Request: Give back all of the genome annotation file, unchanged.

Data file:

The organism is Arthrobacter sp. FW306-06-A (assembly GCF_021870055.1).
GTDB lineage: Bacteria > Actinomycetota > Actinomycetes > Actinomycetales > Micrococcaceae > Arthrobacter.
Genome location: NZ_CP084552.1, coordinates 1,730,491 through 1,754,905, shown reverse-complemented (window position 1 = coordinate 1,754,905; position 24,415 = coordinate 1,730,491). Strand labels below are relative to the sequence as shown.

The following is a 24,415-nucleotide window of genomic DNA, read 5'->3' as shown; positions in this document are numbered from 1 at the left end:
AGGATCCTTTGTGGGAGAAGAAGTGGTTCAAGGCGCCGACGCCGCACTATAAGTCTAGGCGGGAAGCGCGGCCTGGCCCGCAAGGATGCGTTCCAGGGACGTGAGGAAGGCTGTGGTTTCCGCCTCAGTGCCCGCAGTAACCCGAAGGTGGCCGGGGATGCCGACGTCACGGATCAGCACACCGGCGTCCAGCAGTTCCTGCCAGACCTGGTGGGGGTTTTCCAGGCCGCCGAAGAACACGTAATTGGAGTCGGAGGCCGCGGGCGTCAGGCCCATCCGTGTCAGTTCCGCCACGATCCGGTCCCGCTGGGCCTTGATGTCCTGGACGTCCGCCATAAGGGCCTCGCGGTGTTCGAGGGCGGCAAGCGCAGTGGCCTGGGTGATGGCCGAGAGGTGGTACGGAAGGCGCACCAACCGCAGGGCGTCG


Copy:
The organism is Arthrobacter sp. FW306-06-A (assembly GCF_021870055.1).
GTDB lineage: Bacteria > Actinomycetota > Actinomycetes > Actinomycetales > Micrococcaceae > Arthrobacter.
Genome location: NZ_CP084552.1, coordinates 1,730,491 through 1,754,905, shown reverse-complemented (window position 1 = coordinate 1,754,905; position 24,415 = coordinate 1,730,491). Strand labels below are relative to the sequence as shown.

The following is a 24,415-nucleotide window of genomic DNA, read 5'->3' as shown; positions in this document are numbered from 1 at the left end:
AGGATCCTTTGTGGGAGAAGAAGTGGTTCAAGGCGCCGACGCCGCACTATAAGTCTAGGCGGGAAGCGCGGCCTGGCCCGCAAGGATGCGTTCCAGGGACGTGAGGAAGGCTGTGGTTTCCGCCTCAGTGCCCGCAGTAACCCGAAGGTGGCCGGGGATGCCGACGTCACGGATCAGCACACCGGCGTCCAGCAGTTCCTGCCAGACCTGGTGGGGGTTTTCCAGGCCGCCGAAGAACACGTAATTGGAGTCGGAGGCCGCGGGCGTCAGGCCCATCCGTGTCAGTTCCGCCACGATCCGGTCCCGCTGGGCCTTGATGTCCTGGACGTCCGCCATAAGGGCCTCGCGGTGTTCGAGGGCGGCAAGCGCAGTGGCCTGGGTGATGGCCGAGAGGTGGTACGGAAGGCGCACCAACCGCAGGGCGTCG